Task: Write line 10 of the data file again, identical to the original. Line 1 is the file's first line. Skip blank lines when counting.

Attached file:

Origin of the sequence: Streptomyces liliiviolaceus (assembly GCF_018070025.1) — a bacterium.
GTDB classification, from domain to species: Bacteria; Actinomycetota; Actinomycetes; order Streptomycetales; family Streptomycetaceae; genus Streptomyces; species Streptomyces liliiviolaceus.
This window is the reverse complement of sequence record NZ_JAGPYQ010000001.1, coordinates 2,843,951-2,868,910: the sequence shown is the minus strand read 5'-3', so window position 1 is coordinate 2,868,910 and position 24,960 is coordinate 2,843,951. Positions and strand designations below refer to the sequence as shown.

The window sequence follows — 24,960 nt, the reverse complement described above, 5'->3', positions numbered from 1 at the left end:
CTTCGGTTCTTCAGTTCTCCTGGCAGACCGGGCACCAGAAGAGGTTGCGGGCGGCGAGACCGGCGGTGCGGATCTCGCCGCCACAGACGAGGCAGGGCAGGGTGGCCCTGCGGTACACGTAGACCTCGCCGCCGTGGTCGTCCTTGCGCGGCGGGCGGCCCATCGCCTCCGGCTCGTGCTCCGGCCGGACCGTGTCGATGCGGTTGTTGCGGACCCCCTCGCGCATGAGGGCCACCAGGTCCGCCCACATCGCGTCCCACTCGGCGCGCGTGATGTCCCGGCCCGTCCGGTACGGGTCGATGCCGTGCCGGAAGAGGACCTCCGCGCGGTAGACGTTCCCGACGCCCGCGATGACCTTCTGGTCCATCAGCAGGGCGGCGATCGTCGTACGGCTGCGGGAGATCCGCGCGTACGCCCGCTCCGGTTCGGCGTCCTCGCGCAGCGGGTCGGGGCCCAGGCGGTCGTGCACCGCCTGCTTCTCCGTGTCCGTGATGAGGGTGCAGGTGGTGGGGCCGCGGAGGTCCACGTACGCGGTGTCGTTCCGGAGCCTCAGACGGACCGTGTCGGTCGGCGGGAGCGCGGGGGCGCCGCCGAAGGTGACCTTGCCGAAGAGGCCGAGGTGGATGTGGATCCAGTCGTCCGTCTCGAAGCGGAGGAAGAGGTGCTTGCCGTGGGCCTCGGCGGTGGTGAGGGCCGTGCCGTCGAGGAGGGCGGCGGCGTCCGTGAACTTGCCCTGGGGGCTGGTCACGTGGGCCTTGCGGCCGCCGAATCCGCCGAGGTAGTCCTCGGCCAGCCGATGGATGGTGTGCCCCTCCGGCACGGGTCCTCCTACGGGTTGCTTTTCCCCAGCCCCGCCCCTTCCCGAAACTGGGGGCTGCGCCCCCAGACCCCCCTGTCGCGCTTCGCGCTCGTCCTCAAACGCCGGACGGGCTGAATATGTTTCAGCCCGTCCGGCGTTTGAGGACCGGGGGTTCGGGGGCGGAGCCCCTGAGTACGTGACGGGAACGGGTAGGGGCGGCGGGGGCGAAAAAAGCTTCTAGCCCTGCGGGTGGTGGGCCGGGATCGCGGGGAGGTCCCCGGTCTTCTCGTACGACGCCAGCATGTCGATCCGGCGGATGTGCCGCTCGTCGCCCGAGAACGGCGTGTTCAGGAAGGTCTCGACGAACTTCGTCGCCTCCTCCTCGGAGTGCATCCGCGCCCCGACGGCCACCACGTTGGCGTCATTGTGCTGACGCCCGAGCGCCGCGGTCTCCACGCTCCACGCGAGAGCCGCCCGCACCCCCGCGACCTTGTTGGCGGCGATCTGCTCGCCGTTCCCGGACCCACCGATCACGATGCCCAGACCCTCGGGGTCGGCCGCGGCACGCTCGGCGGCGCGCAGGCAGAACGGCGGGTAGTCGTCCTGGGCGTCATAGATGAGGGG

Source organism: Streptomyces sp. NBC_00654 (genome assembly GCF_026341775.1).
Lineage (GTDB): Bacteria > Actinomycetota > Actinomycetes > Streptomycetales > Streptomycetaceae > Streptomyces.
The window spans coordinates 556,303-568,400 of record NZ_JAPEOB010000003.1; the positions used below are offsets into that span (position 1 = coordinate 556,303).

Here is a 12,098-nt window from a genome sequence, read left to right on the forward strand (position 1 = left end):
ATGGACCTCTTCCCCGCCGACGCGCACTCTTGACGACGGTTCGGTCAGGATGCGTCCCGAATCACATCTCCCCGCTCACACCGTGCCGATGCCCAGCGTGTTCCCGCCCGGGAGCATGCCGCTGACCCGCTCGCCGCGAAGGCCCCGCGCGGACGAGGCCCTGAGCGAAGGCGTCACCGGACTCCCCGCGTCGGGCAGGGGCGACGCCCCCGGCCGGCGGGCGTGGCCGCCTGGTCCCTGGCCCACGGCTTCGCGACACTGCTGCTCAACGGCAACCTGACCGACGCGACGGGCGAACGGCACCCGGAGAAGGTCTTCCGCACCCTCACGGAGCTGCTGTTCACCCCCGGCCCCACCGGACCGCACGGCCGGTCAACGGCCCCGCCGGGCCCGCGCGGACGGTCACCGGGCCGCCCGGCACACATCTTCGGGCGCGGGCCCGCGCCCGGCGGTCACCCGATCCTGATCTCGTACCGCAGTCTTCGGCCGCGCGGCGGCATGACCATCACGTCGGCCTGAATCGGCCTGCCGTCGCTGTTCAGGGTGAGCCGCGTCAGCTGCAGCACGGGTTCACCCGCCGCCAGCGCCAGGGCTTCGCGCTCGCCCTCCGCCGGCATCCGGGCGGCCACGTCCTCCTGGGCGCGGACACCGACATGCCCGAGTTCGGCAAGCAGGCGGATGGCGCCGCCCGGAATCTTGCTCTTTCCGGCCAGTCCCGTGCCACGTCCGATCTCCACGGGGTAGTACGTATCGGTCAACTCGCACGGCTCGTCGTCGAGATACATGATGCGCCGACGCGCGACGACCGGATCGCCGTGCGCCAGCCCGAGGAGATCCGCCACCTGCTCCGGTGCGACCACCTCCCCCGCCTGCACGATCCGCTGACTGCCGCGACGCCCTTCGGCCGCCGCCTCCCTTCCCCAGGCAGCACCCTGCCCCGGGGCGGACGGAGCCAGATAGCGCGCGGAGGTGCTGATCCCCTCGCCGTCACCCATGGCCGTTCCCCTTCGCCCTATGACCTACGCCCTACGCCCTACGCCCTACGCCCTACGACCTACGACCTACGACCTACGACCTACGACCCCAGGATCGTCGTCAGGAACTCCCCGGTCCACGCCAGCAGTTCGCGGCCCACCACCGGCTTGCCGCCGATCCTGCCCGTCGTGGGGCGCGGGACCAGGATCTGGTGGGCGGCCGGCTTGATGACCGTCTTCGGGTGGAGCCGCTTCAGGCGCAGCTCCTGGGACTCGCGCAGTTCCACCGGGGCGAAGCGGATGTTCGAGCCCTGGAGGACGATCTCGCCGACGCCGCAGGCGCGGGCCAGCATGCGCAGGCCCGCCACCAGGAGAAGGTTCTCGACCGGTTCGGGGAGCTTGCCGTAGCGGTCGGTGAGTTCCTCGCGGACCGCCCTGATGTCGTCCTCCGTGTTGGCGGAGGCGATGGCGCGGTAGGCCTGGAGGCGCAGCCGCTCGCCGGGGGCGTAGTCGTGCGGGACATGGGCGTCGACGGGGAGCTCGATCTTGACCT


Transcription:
ATGGACCTCTTCCCCGCCGACGCGCACTCTTGACGACGGTTCGGTCAGGATGCGTCCCGAATCACATCTCCCCGCTCACACCGTGCCGATGCCCAGCGTGTTCCCGCCCGGGAGCATGCCGCTGACCCGCTCGCCGCGAAGGCCCCGCGCGGACGAGGCCCTGAGCGAAGGCGTCACCGGACTCCCCGCGTCGGGCAGGGGCGACGCCCCCGGCCGGCGGGCGTGGCCGCCTGGTCCCTGGCCCACGGCTTCGCGACACTGCTGCTCAACGGCAACCTGACCGACGCGACGGGCGAACGGCACCCGGAGAAGGTCTTCCGCACCCTCACGGAGCTGCTGTTCACCCCCGGCCCCACCGGACCGCACGGCCGGTCAACGGCCCCGCCGGGCCCGCGCGGACGGTCACCGGGCCGCCCGGCACACATCTTCGGGCGCGGGCCCGCGCCCGGCGGTCACCCGATCCTGATCTCGTACCGCAGTCTTCGGCCGCGCGGCGGCATGACCATCACGTCGGCCTGAATCGGCCTGCCGTCGCTGTTCAGGGTGAGCCGCGTCAGCTGCAGCACGGGTTCACCCGCCGCCAGCGCCAGGGCTTCGCGCTCGCCCTCCGCCGGCATCCGGGCGGCCACGTCCTCCTGGGCGCGGACACCGACATGCCCGAGTTCGGCAAGCAGGCGGATGGCGCCGCCCGGAATCTTGCTCTTTCCGGCCAGTCCCGTGCCACGTCCGATCTCCACGGGGTAGTACGTATCGGTCAACTCGCACGGCTCGTCGTCGAGATACATGATGCGCCGACGCGCGACGACCGGATCGCCGTGCGCCAGCCCGAGGAGATCCGCCACCTGCTCCGGTGCGACCACCTCCCCCGCCTGCACGATCCGCTGACTGCCGCGACGCCCTTCGGCCGCCGCCTCCCTTCCCCAGGCAGCACCCTGCCCCGGGGCGGACGGAGCCAGATAGCGCGCGGAGGTGCTGATCCCCTCGCCGTCACCCATGGCCGTTCCCCTTCGCCCTATGACCTACGCCCTACGCCCTACGCCCTACGCCCTACGACCTACGACCTACGACCTACGACCTACGACCCCAGGATCGTCGTCAGGAACTCCCCGGTCCACGCCAGCAGTTCGCGGCCCACCACCGGCTTGCCGCCGATCCTGCCCGTCGTGGGGCGCGGGACCAGGATCTGGTGGGCGGCCGGCTTGATGACCGTCTTCGGGTGGAGCCGCTTCAGGCGCAGCTCCTGGGACTCGCGCAGTTCCACCGGGGCGAAGCGGATGTTCGAGCCCTGGAGGACGATCTCGCCGACGCCGCAGGCGCGGGCCAGCATGCGCAGGCCCGCCACCAGGAGAAGGTTCTCGACCGGTTCGGGGAGCTTGCCGTAGCGGTCGGTGAGTTCCTCGCGGACCGCCCTGATGTCGTCCTCCGTGTTGGCGGAGGCGATGGCGCGGTAGGCCTGGAGGCGCAGCCGCTCGCCGGGGGCGTAGTCGTGCGGGACATGGGCGTCGACGGGGAGCTCGATCTTGACCT